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Funding, funding, funding. Yes, you indeed need it to start an airline and get it flying, even with an iconic name like People Express.

People Express Airlines Inc. laid off six nonessential employees on Wednesday as the startup airline awaits funding, company leaders confirmed to the Daily Press on Friday.

“Making decisions that impact people’s lives is always difficult for senior leadership. As much as I personally regret having to take this step, it is in our best interest as a company and will enable us to focus on the final stages of funding and developing our long-term objectives,” President Michael Morisi said in an emailed statement. “We expect it to be a very short-term matter.”

People Express, which has committed to flying out of Newport News-Williamsburg International Airport, talked with employees about the layoffs in a group meeting where their questions could be answered in addition to handing them letters, Morisi said.

A copy of a letter sent to the Daily Press indicated the company has been struggling to obtain funding and could not pay its employees. Five vice presidents also received the letter they couldn’t be paid, but plan to continue working toward the launch, Morisi added.

Denver-based investment bank Headwaters MB is expected to come through with the necessary funding for the airline’s launch within the coming weeks, Morisi said. In June, People Express acquired Idaho-based Xtra Airways, which is certified by the Federal Aviation Administration to conduct operations with Boeing 737 passenger jets.

Morisi said he needed to make a difficult decision to be financially responsible and also maintain operations at Xtra Airways. People Express invested more than $1.5 million in Xtra while pumping a “couple million” into its Newport News launch, he said.

He said he expects to bring employees back when People Express closes on “significant funding.”

The company furloughed employees last year in August and was able to bring back all staff who wished to come back when a new round of funding came in, Morisi said. Laid-off employee Bob Brown, director of security, has been with the company for two years and plans to come back for a second time, he said in a company email.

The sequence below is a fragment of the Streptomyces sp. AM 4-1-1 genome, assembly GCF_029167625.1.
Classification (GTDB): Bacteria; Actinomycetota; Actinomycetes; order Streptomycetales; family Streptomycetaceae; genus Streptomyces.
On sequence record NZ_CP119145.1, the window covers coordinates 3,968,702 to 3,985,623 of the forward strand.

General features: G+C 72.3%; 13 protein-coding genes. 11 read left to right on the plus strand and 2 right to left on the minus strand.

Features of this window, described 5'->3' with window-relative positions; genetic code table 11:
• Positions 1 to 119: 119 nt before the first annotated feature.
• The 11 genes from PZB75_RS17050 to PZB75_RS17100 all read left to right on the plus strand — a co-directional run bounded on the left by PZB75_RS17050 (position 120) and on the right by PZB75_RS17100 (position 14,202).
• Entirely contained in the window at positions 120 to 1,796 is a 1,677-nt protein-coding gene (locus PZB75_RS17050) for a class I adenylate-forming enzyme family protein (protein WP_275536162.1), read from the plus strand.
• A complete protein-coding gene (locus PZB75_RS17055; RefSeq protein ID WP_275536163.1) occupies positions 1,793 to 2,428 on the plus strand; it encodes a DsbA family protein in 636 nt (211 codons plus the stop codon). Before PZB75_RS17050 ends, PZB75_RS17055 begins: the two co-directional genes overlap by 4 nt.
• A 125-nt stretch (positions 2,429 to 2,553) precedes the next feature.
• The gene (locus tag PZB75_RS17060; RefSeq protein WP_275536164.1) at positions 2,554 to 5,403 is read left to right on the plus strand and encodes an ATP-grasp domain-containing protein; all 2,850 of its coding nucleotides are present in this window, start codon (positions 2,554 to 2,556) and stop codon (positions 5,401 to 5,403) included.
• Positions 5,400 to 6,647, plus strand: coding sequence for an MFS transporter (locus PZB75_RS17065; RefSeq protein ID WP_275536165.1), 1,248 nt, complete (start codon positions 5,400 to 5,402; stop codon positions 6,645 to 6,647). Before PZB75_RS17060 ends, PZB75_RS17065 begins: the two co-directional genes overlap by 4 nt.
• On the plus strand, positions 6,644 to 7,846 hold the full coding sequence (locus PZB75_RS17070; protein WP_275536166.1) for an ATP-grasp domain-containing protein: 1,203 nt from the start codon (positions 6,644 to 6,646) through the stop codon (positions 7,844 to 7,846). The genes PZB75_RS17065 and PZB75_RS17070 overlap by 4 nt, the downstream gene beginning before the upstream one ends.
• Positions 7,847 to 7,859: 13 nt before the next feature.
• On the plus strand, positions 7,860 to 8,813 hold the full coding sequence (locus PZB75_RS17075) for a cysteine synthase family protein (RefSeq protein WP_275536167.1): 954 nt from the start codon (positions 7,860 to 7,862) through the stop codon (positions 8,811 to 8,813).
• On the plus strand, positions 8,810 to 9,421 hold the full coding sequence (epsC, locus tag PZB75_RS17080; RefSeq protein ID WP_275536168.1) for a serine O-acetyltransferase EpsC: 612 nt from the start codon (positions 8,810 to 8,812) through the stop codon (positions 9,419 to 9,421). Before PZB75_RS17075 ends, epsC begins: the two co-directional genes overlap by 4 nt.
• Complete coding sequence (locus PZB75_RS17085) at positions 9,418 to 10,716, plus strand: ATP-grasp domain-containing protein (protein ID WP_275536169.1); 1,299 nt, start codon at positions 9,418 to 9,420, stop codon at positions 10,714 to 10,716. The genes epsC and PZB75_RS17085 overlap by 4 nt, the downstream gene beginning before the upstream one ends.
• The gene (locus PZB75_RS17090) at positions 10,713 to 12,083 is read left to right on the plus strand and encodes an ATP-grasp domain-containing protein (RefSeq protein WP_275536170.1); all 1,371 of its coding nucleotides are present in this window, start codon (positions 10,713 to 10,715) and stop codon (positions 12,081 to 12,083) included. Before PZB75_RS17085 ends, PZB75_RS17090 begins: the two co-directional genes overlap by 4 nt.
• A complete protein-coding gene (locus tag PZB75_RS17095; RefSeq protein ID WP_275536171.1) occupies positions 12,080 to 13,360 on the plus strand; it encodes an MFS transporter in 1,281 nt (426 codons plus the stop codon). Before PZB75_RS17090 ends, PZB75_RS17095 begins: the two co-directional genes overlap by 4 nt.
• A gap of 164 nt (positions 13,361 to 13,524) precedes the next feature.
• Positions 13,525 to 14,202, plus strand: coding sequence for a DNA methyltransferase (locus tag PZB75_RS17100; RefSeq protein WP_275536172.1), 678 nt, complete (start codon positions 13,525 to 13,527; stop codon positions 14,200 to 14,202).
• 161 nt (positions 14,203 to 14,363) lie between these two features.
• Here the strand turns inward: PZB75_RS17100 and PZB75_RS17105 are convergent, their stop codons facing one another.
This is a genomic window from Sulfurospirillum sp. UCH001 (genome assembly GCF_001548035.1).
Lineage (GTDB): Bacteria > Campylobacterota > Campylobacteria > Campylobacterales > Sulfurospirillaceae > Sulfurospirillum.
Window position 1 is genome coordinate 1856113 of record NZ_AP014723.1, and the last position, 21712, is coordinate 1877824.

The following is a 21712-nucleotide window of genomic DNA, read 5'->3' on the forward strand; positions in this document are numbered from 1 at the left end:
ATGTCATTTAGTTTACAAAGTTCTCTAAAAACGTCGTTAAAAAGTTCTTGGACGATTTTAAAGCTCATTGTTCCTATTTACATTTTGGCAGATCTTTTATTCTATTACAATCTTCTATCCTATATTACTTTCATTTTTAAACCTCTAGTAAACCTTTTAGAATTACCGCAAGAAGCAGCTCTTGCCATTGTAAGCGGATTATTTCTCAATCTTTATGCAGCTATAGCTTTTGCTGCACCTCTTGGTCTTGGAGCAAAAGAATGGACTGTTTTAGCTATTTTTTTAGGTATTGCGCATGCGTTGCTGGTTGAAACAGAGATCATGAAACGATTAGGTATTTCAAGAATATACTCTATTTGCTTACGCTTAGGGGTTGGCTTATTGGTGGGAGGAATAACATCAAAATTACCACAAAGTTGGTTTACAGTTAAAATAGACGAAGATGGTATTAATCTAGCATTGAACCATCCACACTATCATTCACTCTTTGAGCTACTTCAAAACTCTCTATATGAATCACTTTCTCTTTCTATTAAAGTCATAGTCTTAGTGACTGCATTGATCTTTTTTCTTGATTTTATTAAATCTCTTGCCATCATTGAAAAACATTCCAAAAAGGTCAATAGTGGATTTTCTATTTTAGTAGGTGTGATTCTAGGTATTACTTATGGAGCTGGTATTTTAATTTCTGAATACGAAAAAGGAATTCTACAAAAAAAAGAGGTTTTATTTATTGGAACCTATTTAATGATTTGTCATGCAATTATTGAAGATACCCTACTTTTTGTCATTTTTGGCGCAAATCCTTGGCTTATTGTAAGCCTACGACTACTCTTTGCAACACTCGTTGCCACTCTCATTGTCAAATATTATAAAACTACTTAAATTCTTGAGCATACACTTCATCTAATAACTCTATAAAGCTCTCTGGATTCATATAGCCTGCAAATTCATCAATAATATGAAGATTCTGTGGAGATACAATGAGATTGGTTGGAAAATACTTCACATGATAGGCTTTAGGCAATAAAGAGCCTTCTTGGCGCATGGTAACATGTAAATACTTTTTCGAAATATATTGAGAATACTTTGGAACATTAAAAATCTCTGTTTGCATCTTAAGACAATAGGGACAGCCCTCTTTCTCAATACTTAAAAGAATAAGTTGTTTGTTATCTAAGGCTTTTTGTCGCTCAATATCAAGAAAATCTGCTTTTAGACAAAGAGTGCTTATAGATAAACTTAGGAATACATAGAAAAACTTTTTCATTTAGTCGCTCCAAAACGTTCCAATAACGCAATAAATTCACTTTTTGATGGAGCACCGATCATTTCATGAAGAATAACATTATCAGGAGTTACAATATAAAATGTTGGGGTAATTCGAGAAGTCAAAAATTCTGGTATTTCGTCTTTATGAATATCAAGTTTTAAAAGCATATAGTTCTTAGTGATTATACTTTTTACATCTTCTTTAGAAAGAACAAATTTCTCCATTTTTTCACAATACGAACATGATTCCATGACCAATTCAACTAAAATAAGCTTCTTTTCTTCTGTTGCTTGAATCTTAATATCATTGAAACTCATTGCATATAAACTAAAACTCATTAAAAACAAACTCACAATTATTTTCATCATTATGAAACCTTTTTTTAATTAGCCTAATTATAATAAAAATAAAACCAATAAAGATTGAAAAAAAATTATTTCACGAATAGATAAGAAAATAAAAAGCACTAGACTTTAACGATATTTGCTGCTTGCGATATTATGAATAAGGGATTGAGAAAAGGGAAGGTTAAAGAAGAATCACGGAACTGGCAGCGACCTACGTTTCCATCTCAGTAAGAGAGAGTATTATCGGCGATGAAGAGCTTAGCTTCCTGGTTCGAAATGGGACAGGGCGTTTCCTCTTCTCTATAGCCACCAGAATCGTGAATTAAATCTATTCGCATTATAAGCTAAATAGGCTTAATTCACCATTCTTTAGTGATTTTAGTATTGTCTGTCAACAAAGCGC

Morisi added that startups typically face difficulties, and that the move to furlough employees isn’t unlike actions taken by other businesses and the federal government.

The firm has indeed been struggling. People Express failed to pay $137,208 in federal taxes for two tax periods ending last year, according to notice of a lien filed in March by the Internal Revenue Service in Newport News Circuit Court. The Virginia Employment Commission also filed notice of a lien in February for $1,307 in taxes owed from last year.

Additionally, American Express Travel Related Services Co. Inc. filed a lawsuit in Newport News Circuit Court seeking $50,546 the company owes on two corporate credit cards. Morisi explained that problems arose when funding slowed but the company has worked out payment schedules for its debts.

The firm continues to seek individual investors while the investment bank plans to target institutional investment, Morisi said.

The company first announced plans to relaunch a 1980s-era discount carrier in February 2012. A regional airport committee in January this year gave People Express a $500,000 short-term refundable loan, which was paid back in March. It hasn’t used any other public money, Morisi said.

People Express plans to announce better news soon, including a “strategic partnership with a major airline” and opening of reservations, Morisi said. The company has identified 10 aircraft for its first year of operation and obtained landing slots to operate at Newark International Airport. The company also identified operations space at Pittsburgh International Airport, he said. ___

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